8. Government policy in the Negev is indefensible; 42,000 Bedouin live in settlements, deprived of basic services. This is to encourage the resettlement of the 100,000-strong community into seven urban areas, while the Jewish inhabitants number 380,000 and live in 280 settlements, thereby freeing Bedouin lands for Jewish development. In the planned urban centres no effort was made to accommodate the agricultural lifestyles of the Bedouin nor to create any alternative employment. Furthermore, following the Markovitch report, in 1988-1989, 451 demolitions were carried out by the authorities and by the owners themselves complying with court orders. In line with this continued policy, in July 1995 the Israeli authorities presented 200 litigations to the court against members of the Al-Hawashleh tribe who live near the Jewish township of Dimona in the Negev, demanding their displacement on the pretext that they live on state land. The tribe's members have been prevented from working their lands, thus endangering their only source of subsistence agriculture and livestock raising. It is worth indicating that the 2,500-strong Al-Hawashleh tribe have lived in the place since before the establishment of the State of Israel.

9. The poor housing conditions and substantial overcrowding that exist in the Arab sector, are attributable to a number of factors. Firstly, land confiscations have reduced the average per capita ownership of land by Arabs from 4.75 acres in 1945 to 0.85 acres in 1950 to under 0.25 acres today. Secondly, since 1948 the Arab population has increased fivefold. When taken into consideration with the young age of the Arab population, this has produced a high degree of new household formation. Thus, the average number of persons per household in the Arab sector is 5.47 per cent, as compared to 3.41 per cent in the Jewish sector.

Housing density and population group 1992 (persons per room)
(-1.00) (1-1.99) (2-2.99) (3.00+)
Arabs 12.1 47.3 28.0 12.1
Jews 40.6 51.0 7.3 1.1

10. In spite of this, there is limited public sector involvement in the provision of housing for the Arab minority. In 1988, the Arab sector benefited from only 0.8 per cent of all housing projects in the country. In 1990, following Jewish immigration, there were six times as many housing projects, but of the new housing in cities not one project was for an Arab locality.

11. In the mixed cities, the inadequacy of housing and living conditions is a glaring fact of daily life. In Haifa, for example, in the past two years the Israeli authorities claimed that 200 inhabited Arab houses in Wadi Al-Nisnas neighbourhood were not suitable for habitation. The authorities have thus far offered the inhabitants neither alternative solutions nor the right to repair their own houses. The 1,000 inhabitants live with the daily fear of death from house collapse and the threat of demolition of their houses. The aim of the authorities is clearly to force the inhabitants to leave their houses and to change the image of the neighbourhood into an area inhabited by Jewish citizens instead of Arabs. In the mixed city of Jaffa the situation is even worse. In addition to a ban on renovation of homes and the threat of demolitions, the authorities do not supply essential civic services to the Arab residents. One indication of this neglect is the sight of stagnant sewage water that can be seen covering the backyards of the houses inhabited by Arabs.

12. The housing market offers no visible relief for Arabs who are landless. Demand from new Jewish immigrants, whose financial position is enhanced by state aid, has significantly raised the price of housing. Given that 40 per cent of Arab families live below the poverty line (although they account for 10 per cent of all families in the State), homes are out of the reach of many. Furthermore, the State officially advocates private discrimination in the market by supporting Jewish home owners who give preference to new immigrants when selling or leasing their property.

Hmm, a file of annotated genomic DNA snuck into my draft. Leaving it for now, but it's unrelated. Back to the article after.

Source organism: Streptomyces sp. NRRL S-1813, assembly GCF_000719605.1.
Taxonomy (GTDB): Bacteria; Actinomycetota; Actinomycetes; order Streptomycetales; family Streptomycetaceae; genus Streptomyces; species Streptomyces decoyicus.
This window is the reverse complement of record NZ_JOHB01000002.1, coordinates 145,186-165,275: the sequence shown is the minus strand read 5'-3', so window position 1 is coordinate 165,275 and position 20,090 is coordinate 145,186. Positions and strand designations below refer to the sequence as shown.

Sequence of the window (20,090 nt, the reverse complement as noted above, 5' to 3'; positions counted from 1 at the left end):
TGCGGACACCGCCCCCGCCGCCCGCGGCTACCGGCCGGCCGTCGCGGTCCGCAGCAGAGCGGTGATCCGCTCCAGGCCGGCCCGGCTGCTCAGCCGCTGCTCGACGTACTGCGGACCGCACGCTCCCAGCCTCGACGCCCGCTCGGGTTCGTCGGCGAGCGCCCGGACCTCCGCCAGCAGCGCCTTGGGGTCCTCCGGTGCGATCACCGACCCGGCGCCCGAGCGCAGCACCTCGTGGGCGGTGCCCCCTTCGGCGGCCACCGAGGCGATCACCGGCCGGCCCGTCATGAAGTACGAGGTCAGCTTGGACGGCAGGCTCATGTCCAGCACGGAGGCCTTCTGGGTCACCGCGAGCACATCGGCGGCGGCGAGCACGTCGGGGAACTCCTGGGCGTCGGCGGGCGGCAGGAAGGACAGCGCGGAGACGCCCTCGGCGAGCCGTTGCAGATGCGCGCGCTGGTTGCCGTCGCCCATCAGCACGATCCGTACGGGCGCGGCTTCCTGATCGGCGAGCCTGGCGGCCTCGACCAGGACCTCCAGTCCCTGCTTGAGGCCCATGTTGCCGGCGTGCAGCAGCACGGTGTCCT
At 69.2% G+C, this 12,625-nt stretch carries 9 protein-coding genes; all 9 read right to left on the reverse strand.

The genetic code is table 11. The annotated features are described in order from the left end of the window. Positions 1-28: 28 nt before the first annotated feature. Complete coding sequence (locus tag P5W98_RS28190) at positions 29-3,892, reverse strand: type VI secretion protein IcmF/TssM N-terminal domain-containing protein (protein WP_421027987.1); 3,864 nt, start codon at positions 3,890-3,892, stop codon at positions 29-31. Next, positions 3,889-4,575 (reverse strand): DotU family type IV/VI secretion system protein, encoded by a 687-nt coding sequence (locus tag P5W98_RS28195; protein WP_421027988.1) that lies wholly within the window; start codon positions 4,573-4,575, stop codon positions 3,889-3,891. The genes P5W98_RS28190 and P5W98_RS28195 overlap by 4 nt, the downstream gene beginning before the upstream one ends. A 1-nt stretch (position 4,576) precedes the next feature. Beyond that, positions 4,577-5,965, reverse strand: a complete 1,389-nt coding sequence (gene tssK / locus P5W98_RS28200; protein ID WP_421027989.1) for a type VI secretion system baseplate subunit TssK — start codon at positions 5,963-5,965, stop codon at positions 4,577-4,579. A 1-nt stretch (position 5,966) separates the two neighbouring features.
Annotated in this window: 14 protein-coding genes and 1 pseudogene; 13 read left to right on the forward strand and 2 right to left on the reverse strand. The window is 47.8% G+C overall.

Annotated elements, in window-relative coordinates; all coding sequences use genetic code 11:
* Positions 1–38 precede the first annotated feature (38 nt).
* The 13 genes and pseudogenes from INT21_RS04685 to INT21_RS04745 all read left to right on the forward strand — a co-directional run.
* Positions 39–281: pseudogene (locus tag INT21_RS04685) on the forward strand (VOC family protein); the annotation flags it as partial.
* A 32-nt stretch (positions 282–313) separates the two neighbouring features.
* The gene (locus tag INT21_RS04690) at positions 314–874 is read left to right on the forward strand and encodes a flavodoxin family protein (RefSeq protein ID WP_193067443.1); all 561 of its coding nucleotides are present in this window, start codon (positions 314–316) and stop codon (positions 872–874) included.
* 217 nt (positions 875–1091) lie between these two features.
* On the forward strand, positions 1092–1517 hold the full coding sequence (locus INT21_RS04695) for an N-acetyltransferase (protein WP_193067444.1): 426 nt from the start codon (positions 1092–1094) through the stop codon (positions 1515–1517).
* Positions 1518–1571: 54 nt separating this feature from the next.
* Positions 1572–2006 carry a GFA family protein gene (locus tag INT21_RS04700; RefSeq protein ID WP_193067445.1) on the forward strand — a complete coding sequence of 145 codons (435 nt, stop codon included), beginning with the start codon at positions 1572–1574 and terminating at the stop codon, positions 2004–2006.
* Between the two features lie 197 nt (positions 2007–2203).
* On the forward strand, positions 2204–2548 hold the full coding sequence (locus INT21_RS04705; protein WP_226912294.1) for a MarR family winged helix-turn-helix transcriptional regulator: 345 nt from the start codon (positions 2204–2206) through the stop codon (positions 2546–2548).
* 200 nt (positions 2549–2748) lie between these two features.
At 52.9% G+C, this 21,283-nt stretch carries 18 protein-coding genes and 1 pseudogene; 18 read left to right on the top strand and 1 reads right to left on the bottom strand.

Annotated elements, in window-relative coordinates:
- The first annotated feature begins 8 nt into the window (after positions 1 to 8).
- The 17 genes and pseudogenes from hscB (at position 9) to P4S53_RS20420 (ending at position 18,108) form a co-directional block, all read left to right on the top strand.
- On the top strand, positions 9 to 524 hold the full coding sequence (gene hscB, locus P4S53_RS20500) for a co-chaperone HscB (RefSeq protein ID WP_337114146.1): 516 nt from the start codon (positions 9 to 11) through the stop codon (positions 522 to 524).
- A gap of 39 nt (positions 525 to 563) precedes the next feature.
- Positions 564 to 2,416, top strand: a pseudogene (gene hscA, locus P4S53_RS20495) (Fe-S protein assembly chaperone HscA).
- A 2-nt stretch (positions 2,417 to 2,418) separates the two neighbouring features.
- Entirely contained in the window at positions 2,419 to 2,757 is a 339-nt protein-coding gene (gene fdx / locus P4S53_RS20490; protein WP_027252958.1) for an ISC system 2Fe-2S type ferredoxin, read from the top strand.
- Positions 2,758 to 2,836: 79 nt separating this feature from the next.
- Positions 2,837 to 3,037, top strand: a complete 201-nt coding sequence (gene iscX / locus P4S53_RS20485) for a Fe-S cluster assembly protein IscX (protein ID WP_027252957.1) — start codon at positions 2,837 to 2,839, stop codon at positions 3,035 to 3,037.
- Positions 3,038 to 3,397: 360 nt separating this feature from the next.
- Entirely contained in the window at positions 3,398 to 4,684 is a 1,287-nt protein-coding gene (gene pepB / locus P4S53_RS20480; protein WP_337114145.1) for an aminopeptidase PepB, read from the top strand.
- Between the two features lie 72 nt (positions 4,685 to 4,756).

Conclusion

13. The presentation of these facts concerning land and housing conditions demonstrates that the right to adequate housing is denied to the Palestinian minority in Israel. It is clear that important principles such as non-discrimination, equality in land relations and the protection of minorities, are seriously violated. We believe that the continuance of land confiscation, denial of recognition of Arab villages and the eviction of Arab residents by various means are gross violations of economic, social and cultural rights.

14. The practices of the Israeli Government highlighted in this statement are inconsistent with the following international human rights instruments that Israel is a State party to: The International Covenant on Economic, Social and Cultural Rights (art. 11 (1)); the Convention on the Elimination of All Forms of Racial Discrimination (art. 5 (e) (iii)); the Convention on the Elimination of All Forms of Discrimination against Women (art. 14.2 (h)) and the Convention on the Rights of the Child (art. 27.3).

15. Habitat International Coalition and the Arab Coordinating Committee on Housing Rights in Israel (ACCHRI) urge the Sub-Commission to take action by demanding that Israel:

1. Put an end to the discriminatory treatment of Israeli Arab citizens in matters relating to housing and living conditions.

2. Stop the arbitrary eviction of Israeli Arab citizens, the demolition of their houses and the confiscation of their lands and stop, in this respect, the harassing and destructive practices of the paramilitary group, the Green Patrol.

3. Provide all essential services to the Israeli Arab citizens in the unrecognized villages (and the four recognized villages), such as water, electricity, roads, education and basic health care.

4. Stop preventing Israeli Arab citizens living in the unrecognized villages from building new houses and improving them according to acceptable housing standards.

5. Recognize the Arab Bedouins' existing villages and their land rights, including water rights and promote the development of both traditional and modern agriculture in the region of the Negev.

6. Recognize alternate master plans prepared by the local Arab associations of the unrecognized villages throughout Israel.